In another tough year for the international yen market, one bank stood out for its ability to not only bring challenging clients to the market, but to do so on a sole basis. The bank is SMBC Nikko, IFR's Yen Bond House of the Year.
With major central banks such as the US Federal Reserve and the European Central Bank still pumping lots of liquidity into their markets, foreign issuers like global banks generally continued raising funds mainly in their mother currencies and opting out of the yen market where investors remain highly selective.
But even when market conditions were not favourable for foreign issuers, SMBC Nikko kept the lines of communication open, preparing for their return to yen.
And the bank was not afraid to put itself forward as sole arranger, even for challenging deals.
"The more joint lead managers you have, the less easy it is to confirm everyone's intention and build consensus. But in a sole-led deal it is easier to connect an issuer's needs and investors' needs in the best possible way," said Hiroyuki Kinoshita, head of international DCM at Nikko.
Nikko did four sole-led deals in 2021, starting with Corporacion Andina de Fomento's ¥31.3bn (US$299m) three-part Samurai bonds in February.
The following month, Nikko sole-led the Philippines' three-year Samurai. That deal was a quasi-zero-coupon bond, a very unusual structure in the yen market, but Nikko knew the issuer wanted to sell the product and confirmed investor interest before making a proposal. Ultimately, the sovereign raised ¥55bn, more than its initial target of ¥30bn.
Perhaps the highlight was Renault's ¥150bn dual-tranche Samurai in June. Other banks thought it was too early for the automaker to return to the market, believing investors would avoid the trade because of the arrest of ex-Renault/Nissan boss Carlos Ghosn in 2018 on charges of financial misconduct. Nikko’s non-deal roadshows told a different story.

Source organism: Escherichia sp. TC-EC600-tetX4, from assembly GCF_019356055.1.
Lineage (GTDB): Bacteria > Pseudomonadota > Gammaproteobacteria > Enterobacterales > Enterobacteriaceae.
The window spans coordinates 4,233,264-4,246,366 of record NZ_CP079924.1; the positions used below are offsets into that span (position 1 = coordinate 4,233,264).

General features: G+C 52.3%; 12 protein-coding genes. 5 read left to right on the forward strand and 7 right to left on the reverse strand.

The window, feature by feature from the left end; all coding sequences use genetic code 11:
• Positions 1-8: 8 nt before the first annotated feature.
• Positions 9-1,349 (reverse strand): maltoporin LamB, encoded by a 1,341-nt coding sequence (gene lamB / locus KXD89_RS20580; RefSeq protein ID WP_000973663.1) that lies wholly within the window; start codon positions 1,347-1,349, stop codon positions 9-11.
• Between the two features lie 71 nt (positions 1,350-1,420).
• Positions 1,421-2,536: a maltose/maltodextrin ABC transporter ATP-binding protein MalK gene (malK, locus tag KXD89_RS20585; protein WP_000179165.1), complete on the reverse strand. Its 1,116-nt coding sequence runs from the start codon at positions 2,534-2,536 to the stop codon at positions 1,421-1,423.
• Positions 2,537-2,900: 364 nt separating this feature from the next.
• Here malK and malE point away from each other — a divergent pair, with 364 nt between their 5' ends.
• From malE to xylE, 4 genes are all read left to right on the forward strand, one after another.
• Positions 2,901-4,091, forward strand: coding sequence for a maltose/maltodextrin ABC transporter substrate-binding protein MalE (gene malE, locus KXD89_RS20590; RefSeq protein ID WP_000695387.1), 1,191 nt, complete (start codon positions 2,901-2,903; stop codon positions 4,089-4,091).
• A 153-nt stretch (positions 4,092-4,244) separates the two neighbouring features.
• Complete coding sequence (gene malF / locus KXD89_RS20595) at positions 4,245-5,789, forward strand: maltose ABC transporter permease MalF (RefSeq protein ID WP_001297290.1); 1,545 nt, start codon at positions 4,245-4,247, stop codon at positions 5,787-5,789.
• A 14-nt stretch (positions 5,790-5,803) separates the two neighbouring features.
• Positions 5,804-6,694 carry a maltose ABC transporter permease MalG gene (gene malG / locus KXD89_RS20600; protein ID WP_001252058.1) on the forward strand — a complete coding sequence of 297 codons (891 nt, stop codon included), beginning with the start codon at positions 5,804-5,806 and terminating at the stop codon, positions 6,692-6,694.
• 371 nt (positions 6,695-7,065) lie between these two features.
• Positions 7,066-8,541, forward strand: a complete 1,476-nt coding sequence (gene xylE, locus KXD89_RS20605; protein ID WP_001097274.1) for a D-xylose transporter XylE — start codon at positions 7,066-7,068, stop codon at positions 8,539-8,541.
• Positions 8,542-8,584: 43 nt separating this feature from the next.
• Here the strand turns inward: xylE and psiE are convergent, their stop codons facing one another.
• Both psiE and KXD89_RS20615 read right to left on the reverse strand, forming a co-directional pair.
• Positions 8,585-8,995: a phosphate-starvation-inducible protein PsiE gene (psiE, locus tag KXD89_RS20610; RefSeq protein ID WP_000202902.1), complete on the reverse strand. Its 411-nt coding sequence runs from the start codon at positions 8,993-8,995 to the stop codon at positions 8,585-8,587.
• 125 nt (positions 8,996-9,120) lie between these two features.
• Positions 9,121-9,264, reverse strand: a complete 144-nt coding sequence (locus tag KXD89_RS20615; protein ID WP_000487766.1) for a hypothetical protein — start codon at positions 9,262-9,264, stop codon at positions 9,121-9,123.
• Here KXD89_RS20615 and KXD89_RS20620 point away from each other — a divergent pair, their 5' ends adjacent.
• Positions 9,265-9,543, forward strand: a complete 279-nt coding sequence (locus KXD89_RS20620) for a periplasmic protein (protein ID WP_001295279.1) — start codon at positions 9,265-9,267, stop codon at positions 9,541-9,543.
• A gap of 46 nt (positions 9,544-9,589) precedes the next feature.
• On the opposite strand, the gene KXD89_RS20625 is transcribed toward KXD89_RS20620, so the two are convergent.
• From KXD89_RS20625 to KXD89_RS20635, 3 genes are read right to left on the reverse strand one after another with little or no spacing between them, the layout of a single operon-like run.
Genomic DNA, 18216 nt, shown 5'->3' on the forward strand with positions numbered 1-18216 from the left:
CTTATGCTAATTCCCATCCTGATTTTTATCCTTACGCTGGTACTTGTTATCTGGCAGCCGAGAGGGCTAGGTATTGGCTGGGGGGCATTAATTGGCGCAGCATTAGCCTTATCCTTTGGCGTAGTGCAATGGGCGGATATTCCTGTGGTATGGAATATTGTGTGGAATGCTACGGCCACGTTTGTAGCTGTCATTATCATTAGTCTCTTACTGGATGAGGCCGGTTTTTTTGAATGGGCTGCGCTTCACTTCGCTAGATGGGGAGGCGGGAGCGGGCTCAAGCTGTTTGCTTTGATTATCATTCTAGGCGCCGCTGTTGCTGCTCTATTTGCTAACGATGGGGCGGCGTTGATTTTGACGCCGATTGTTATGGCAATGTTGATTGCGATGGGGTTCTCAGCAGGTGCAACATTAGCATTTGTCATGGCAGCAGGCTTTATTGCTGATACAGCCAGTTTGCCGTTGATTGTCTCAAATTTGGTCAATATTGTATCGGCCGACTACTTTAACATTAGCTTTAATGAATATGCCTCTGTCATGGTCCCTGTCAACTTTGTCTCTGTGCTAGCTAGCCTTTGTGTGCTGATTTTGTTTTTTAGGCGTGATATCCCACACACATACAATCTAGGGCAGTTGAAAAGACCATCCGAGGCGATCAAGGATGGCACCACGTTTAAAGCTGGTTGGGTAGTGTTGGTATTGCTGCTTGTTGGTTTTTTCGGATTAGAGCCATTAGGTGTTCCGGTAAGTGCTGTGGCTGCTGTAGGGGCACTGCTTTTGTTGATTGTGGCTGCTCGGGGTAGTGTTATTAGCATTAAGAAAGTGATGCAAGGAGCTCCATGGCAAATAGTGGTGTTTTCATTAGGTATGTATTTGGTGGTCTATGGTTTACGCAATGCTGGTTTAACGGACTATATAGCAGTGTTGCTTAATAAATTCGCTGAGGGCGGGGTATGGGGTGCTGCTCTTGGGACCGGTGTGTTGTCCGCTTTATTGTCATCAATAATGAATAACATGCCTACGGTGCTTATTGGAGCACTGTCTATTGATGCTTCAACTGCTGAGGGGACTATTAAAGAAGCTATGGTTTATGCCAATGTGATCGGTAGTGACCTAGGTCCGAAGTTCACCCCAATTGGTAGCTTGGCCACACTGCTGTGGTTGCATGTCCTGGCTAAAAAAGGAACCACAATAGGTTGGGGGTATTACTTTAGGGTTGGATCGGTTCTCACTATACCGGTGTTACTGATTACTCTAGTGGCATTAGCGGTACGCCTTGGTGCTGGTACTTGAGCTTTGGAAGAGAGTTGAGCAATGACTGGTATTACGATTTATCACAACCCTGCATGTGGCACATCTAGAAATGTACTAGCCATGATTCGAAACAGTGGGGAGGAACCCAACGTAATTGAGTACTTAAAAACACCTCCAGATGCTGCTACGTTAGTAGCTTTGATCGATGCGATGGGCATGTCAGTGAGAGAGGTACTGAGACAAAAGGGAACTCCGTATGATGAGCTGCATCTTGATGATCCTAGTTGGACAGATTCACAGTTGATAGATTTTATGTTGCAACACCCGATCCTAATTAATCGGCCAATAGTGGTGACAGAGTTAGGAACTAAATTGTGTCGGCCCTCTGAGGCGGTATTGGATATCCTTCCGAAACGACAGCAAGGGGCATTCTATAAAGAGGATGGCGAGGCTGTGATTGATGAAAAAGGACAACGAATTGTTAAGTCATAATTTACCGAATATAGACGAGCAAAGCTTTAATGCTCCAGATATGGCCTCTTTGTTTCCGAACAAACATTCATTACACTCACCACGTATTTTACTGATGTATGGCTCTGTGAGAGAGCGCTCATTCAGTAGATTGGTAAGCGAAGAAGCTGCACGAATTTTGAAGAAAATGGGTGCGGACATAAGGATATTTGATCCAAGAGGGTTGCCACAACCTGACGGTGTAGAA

"Investors were concerned about headlines, and the issuer was concerned about investors' concerns, so we had the issuer answer investors' questions," said Kenichiro Nakahama, head of international debt syndicate at Nikko.
Nikko had kept Renault updated regularly during its absence from the market, and was rewarded with a sole lead manager mandate. The size of the deal matched the issuer's 2014 record sale.
The bank's last sole-led deal of the year was also unique. It assisted South Korean department store operator Lotte raise ¥8.5bn from a private placement of three-year Samurai bonds.
It was not easy for the unrated issuer to tap the yen market, but after an intense dialogue with the issuer about what was possible, Nikko introduced the credit to Japanese investors by obtaining a guarantee from Kookmin Bank.
Those deals helped to put Nikko on top of the league table. It underwrote ¥438.6bn, over ¥150bn more than its closest competitor.
Nikko was not just a leader when it came to international borrowers. It also helped develop the domestic market when it shortened the marketing period of Takeda Pharmaceutical's 10-year bond sale. The lengthy marketing in the yen market is infamous and Nikko thought those old habits need to change, not least because a growing number of Japanese issuers have sold bonds in foreign currencies and become used to swift marketing processes offshore.
"The yen market needs to adopt global standards," said Tatsuo Shimmyo, head of domestic DCM at Nikko. "Otherwise, more Japanese corporate issuers will raise funds in the international capital markets."
As a bookrunner, Nikko shortened the marketing period to avoid market risk, and Takeda was still able to raise a hefty ¥250bn. The deal was highly praised by investors and foreign bankers who think the marketing period in Japan needs to be shortened.
Nikko was on other key domestic deals as well, such as Toyota Motor's woven planet sustainability bonds, Mitsubishi Corp's first Tonar-based hybrid bond, and NTT Finance's jumbo triple-tranche green bonds.
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